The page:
Nearly twice a month, a child is caught with a firearm at a Hawaii public school.
That’s according to the Department of Education, which is required to report these incidents to the state.
According to a report submitted this week, for the 2014-2015 school year, there were 21 incidents where a firearm was brought to school.
Sixteen involved airguns, while five were classified as “other.”
The report clarifies: “With the revision of Chapter 19, Hawaii Administrative Rules, the definition of ‘firearm’ has been expanded beyond the federal and state laws.”
According to Hawaii Administrative Rules §8-19-2:
“Firearm” means: (1) Any weapon including but is not limited to a starter gun, shotgun, air guns which includes BB guns, pellet guns, paintball guns, or cross bow or any other instrument which will or is designed to or may readily be converted to expel a projectile;
Every island except Kauai saw some type of firearm show up in a school. Incidents were reported at eight middle schools, eight elementary schools and three high schools.
In all 21 cases, the students were expelled. Read the full report here.
There’s been a gradual decline in incidents since the 2005-2006 school year, which saw 104 incidents, but the numbers are still enough to alarm parents.
“We shouldn’t have guns in schools, even toy guns,” said one parent.
“I would like to see none actually, and I’m wondering where they’re coming up with these guns and how are they getting out of the home,” said another.
Cherise Musselman, a former elementary school teacher, said pellet guns can still be dangerous.
“Where are they getting these guns? In elementary school, that’s kind of more scary, because they don’t have an idea of what death is like or what true harm they can do,” Musselman said.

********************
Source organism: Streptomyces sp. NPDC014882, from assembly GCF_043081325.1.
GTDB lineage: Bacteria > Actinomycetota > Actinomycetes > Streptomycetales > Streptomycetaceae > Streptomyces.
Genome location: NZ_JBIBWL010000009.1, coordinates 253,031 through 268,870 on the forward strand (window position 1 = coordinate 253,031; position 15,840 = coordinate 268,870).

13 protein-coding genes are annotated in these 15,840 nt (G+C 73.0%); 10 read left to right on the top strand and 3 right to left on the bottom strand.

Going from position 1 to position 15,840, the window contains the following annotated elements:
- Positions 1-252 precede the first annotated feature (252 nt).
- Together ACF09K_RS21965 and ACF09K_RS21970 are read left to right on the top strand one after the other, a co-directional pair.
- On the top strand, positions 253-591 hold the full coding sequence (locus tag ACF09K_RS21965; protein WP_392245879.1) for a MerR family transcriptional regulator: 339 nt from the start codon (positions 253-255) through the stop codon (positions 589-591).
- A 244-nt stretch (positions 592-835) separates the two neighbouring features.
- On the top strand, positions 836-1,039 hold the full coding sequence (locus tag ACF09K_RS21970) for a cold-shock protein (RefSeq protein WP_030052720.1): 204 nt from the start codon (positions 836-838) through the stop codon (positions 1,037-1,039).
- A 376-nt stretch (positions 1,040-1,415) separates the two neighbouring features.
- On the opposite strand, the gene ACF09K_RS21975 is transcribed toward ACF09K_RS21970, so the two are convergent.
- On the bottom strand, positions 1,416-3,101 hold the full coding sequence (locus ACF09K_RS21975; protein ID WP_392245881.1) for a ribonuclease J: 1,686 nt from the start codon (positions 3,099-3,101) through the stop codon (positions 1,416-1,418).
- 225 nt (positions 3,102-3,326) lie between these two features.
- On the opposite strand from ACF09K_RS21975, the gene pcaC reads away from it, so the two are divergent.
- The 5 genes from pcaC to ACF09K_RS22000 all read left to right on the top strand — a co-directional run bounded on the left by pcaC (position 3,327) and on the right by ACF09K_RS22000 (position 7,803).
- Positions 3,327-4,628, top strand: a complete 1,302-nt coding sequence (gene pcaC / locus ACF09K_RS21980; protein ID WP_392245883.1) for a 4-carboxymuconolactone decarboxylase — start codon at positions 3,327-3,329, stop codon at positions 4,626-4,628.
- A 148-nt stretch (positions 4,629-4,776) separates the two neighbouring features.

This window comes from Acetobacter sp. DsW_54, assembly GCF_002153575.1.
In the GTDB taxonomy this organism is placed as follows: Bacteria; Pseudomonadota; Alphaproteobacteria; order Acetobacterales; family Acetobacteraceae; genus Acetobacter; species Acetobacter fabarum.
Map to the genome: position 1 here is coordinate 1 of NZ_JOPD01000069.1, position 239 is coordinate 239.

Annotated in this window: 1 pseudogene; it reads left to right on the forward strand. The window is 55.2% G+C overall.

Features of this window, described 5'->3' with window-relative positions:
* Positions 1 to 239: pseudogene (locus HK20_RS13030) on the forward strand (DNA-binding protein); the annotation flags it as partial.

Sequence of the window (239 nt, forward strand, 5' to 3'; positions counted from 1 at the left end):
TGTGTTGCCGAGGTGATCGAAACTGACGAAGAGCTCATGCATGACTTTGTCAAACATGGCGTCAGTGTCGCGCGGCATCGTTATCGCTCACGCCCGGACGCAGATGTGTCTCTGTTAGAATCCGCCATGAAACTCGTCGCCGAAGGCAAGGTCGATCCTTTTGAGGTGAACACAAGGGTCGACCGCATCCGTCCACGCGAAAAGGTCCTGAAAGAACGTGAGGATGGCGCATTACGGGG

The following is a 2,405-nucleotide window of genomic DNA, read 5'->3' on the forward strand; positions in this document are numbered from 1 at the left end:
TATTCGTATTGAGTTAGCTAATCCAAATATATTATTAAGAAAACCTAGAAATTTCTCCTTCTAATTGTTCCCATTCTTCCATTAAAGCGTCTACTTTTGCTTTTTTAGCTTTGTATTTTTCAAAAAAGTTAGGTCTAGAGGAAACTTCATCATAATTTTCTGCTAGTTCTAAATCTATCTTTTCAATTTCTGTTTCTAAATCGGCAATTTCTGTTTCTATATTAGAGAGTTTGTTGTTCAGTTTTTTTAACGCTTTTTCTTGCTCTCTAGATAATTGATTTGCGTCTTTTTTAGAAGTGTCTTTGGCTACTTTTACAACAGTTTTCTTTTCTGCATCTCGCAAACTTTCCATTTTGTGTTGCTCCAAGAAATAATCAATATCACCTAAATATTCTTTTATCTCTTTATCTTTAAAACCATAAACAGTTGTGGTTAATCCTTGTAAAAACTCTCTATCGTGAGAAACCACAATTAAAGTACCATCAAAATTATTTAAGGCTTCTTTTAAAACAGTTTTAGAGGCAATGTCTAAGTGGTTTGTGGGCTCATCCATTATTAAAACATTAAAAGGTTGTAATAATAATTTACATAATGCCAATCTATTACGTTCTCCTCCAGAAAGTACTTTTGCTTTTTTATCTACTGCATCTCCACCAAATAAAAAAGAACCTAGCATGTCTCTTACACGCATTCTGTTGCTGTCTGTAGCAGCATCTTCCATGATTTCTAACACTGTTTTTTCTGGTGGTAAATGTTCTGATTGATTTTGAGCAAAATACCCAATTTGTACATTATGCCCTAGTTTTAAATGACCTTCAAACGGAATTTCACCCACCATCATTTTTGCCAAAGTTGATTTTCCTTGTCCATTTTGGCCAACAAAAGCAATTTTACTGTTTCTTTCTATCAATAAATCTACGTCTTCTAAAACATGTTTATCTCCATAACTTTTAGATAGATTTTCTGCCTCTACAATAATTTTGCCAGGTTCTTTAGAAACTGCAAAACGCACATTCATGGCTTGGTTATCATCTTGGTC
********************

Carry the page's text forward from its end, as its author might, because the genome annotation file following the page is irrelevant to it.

Last school year, the DOE introduced its “Be Cool and Keep Our School Safe” campaign with reminder sessions held throughout the year. Officials also monitored hot spots to help spot any violent behavior.
One local children’s group says it agrees with what the DOE is doing to keep firearms out of schools.
“In general, we endorse BOE policies because they have kids in mind and we think that the protection of kids should be utmost,” said Jeannine Souki with Hawaii Children’s Action Network.
In a statement, the DOE said:
“The Department of Education does everything we can to ensure a nurturing, positive environment for our students. Over the years, we have seen fewer and fewer serious discipline incidents, and this legislative report highlights that trend.
Over the past ten years, we saw the least amount of firearm incidents during the 2014-2015 school year. Of the 21 incidents, none of them included traditional gunpowder based firearms, with 16 incidents involving airguns and five makeshift implements.
We will continue to work with administrators to implement proactive measures that prevent violence on our campuses. We appreciate the efforts of our teachers, parents and the community in helping us keep all students safe.